When city guides started launching nearly two years ago, they were seen as the Net's next Holy Grail, the pot of gold at the end of the rainbow, the magic key that would make the Net hum with bucks.
The money hasn't exactly poured in--at least, not yet. And while many guides have gone through hard times with layoffs and strategy make-overs, today's merger between CitySearch and Ticketmaster shows that, if nothing else, they haven't given up the dream of making money by serving up local information on the Net.
Analysts were mixed on how today's deal would affect the landscape, but most seemed to agree that at the very least, it couldn't hurt and it probably will help CitySearch. While Ticketmaster links up with many sites, allowing people to buy tickets directly online, the two companies, once they merge, will be able to tightly integrate the shopping experience, said Charles Conn, chief executive of CitySearch.
For instance, a user looking for a Beastie Boys concert will be able to find the concert and then instantly buy the ticket. Eventually, he'll also be able to conduct a whole host of related transactions. For instance, he might in one fell swoop be able to purchase the tickets, CDs, and T-shirts. And then he would be able to make a reservation at a restaurant for his preconcert dinner.
"The way to make the Web more ubiquitous is to allow [users] to do something you just can't do in any other medium," Conn said. In other words, anyone can look up a concert in the local newspaper then call for tickets, but if the Net makes that process simpler and adds related functionality, then people will have a reason to come online.
Allen Weiner, an analyst at Dataquest, calls the process a "multiple dip."
"Instead of one dip into the consumer's wallet, it becomes multiple dips into the consumer's wallet," he said.
As crass that that might sound, when it comes to e-commerce, getting consumers to dip as many times as possible is the name of the game.
For that reason, Weiner applauded today's merger.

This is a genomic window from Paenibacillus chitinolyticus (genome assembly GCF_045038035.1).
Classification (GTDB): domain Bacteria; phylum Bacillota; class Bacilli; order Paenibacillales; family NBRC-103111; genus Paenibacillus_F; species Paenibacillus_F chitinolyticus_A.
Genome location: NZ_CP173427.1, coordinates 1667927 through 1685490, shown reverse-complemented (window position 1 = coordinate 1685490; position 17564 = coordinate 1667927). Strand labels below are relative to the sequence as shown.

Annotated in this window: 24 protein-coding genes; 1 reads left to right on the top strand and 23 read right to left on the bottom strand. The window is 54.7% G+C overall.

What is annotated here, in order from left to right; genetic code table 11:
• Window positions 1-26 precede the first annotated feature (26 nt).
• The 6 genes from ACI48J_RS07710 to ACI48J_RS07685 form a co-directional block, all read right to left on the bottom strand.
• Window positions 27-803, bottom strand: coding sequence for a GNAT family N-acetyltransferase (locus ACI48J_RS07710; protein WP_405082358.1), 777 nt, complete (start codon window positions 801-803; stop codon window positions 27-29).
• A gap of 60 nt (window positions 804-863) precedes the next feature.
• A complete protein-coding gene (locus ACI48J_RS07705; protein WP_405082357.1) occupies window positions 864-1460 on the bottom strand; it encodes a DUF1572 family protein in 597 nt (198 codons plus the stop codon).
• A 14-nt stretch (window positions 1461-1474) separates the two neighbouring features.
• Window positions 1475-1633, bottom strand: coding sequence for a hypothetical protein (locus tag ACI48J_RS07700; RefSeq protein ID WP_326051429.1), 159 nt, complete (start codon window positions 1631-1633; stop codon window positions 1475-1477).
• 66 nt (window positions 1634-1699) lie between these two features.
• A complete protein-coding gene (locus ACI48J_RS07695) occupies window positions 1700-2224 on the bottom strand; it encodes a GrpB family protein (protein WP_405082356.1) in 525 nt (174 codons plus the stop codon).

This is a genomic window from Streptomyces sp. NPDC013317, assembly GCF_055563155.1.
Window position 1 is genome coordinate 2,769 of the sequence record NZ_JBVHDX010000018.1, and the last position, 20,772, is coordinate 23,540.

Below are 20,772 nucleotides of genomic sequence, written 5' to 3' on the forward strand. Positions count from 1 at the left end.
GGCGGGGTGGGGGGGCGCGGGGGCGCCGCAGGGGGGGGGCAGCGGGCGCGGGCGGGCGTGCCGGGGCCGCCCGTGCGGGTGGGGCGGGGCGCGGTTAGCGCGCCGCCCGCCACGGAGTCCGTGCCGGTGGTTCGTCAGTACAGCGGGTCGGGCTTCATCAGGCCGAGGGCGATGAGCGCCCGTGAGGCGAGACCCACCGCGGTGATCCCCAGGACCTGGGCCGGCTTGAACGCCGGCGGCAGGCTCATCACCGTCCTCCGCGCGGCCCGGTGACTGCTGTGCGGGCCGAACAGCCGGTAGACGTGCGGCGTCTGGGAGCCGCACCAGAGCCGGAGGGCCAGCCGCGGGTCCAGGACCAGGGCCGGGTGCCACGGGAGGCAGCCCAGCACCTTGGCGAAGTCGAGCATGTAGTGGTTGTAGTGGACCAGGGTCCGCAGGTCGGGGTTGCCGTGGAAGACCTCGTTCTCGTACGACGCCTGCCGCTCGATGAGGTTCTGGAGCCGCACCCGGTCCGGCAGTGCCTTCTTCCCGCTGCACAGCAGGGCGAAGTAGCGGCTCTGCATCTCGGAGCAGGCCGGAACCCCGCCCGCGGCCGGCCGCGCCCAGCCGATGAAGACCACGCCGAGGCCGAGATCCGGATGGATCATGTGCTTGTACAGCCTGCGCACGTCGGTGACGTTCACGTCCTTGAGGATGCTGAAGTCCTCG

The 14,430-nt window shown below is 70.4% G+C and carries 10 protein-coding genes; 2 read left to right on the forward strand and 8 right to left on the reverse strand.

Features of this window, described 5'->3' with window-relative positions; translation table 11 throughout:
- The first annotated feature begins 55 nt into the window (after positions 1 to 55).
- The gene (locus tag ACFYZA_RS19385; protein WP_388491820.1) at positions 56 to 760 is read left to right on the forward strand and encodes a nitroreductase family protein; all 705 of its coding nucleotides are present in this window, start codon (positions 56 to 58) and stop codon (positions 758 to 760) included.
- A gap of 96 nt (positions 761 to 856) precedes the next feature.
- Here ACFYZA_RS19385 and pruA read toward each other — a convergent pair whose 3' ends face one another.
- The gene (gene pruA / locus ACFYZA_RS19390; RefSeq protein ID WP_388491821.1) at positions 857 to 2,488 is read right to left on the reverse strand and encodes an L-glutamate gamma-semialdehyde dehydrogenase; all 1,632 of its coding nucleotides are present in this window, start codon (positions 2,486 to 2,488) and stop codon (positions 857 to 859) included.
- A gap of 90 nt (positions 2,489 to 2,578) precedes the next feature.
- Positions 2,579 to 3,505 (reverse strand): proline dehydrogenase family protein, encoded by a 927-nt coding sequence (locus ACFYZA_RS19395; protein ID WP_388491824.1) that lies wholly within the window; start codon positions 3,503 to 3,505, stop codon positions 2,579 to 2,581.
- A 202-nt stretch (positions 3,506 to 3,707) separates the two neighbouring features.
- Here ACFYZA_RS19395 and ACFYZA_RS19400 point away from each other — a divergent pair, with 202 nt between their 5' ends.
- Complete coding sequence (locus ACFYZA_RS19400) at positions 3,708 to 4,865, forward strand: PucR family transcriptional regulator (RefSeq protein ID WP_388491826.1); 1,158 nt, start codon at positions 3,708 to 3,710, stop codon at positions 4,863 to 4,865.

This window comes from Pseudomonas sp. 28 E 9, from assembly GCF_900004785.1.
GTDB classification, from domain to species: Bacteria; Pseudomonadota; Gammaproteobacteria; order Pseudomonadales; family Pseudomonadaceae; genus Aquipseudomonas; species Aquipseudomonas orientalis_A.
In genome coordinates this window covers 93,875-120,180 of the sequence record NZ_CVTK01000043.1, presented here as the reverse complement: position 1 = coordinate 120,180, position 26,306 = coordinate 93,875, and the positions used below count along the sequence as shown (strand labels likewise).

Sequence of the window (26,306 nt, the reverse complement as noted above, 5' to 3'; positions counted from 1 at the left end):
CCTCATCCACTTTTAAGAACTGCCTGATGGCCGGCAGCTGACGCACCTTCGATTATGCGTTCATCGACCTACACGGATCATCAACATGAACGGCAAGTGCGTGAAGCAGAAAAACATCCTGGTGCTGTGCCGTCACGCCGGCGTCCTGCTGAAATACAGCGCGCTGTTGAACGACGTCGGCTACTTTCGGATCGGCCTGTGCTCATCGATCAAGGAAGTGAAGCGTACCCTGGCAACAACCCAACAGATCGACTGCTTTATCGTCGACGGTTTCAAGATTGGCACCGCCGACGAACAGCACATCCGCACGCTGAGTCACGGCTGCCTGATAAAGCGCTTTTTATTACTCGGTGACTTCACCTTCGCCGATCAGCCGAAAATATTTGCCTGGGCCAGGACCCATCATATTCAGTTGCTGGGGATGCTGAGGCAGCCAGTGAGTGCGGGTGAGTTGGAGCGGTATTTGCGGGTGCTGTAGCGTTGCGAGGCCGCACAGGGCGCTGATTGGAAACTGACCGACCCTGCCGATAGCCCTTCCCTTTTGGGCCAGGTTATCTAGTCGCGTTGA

"I think it's a terrific deal," he said, noting that companies have long been striving for that way to get people to buy.
"It's a pretty simple concept," he said. "You've really changed the whole architecture of the way people currently have to make transactions. This puts it all in one place. It creates a single marketing channel."
At the same time, though Weiner and others praised the deal, their enthusiasm was also tempered. While giving consumers the immediate ability to buy online will help CitySearch, the very fact that the company made the deal "is a sign that this category is in trouble because this is an attempt to really try to create differentiation," Weiner said.
At the same time, Mark Mooradian, an analyst with Jupiter Communications, countered that the merger does not represent a radical departure for CitySearch, which has always tried to find ways to offer ticketing.
"I just don't see this as being a huge change in the direction of what they were planning on doing," he said. But, he added, "it's a feather in their cap that they have Ticketmaster."
Although local sites have struggled somewhat, observers say they still have the potential for success.
Part of the reason for that theory is that local advertising, the bulk of which today goes to local newspapers and telephone directories, is worth billions of dollars annually. The roadblock is that sites such as CitySearch, America Online's DigitalCity, Microsoft's Sidewalk, and even sites belonging to independent newspapers are not established enough yet and haven't built big enough brands to attract advertising on a grand scale.
"All these guys are losing a whole lot of money because they don't have mainstream advertiser acceptance," said Mooradian. "I think the euphoric sentiment at launch has been replaced by a little more pragmatic reality."
CitySearch's Conn is focused on reality. "We think we've moved to the next level," he said. "Online content has been very successful at gathering an audience. What people have struggled with is what's the right business model."
CitySearch has it, he said: building local home pages for medium-sized businesses, attracting a consistent audience, and then selling them the goods.